Two things must be said here. First, the 14th Amendment (ratified in 1868) was written in a very different social world than the one we inhabit today. Alito draws on a legal tradition dominated by white landowning men to craft an argument that disempowers women (especially women of color) today. Such arguments are not morally neutral. Women were not considered legal persons in 1868.
Further, women's practices of fertility management throughout the centuries have included practices that were not always governed by local, state or federal laws. Before the institutionalization of modern medicine, midwives and healers accompanied women in wide-ranging practices that included herbal remedies to prevent and/or interrupt pregnancy, processes of accompaniment and support during labor and delivery, herbs to boost milk production, and other aspects of wellness and fertility management.
One of the troubling aspects of the majority opinion is that it erases women's histories of accompaniment, discernment, mutual support and solidarity in difficult and complex moral quandaries. Alito's tracing of U.S. history on reproductive health leaves out the perspectives and stories of women, as well as the important histories of nonwhite communities more broadly, including Indigenous peoples and communities of color. How we retrieve tradition matters, not only in judicial opinions but in Catholic theology.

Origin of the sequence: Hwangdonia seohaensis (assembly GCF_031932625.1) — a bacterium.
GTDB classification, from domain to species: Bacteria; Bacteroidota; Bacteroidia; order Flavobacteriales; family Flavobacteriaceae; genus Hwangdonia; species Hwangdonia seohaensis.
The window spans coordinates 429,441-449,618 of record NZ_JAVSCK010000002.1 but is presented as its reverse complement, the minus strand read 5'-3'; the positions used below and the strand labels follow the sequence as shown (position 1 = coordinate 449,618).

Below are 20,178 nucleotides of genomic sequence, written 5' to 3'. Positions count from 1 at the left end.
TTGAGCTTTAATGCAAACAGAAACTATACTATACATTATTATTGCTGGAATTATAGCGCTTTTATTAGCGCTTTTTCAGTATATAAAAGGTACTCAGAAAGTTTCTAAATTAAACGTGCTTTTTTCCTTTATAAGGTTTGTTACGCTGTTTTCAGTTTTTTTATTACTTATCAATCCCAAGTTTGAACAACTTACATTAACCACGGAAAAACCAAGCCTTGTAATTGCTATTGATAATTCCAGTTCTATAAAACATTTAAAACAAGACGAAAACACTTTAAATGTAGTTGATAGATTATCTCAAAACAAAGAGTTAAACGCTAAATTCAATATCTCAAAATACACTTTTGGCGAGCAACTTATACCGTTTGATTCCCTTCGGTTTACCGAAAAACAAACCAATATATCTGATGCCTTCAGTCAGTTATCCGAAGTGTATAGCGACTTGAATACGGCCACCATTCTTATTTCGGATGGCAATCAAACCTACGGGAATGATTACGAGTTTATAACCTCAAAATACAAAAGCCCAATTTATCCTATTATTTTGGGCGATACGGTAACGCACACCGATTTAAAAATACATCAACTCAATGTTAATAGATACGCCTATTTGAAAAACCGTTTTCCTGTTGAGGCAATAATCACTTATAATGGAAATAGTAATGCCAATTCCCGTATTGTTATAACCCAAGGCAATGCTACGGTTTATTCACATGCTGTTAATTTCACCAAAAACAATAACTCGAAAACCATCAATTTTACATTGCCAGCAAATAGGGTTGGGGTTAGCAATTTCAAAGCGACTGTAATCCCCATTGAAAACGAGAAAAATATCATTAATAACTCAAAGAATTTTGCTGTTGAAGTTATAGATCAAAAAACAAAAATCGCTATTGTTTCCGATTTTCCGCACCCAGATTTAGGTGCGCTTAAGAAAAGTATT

The way we approach constitutional law today must somehow reckon with the realities of racism and sexism in U.S. history. Failure to do so is fundamentally dishonest and will lead us to perpetuate, instead of challenging, relationships of unequal power under the law.
A year later, we see that the Dobbs decision did little to bring legal clarity to the complex issue of abortion in the U.S. But one of the most profound weaknesses of the Dobbs decision is how little it values the bodies and consciences of pregnant women. Profound questions remain about how to chart a way forward in a country in which racism and sexism have always prevented true equality among citizens. This is why scholars of reproductive justice and birthing justice advocate for the social conditions for reproductive flourishing, inclusive of fair wages, safe communities, comprehensive sexuality education and more. We need to build broad coalitions to collectively address systemic injustice; the Dobbs decision has only worsened the prospects for doing so.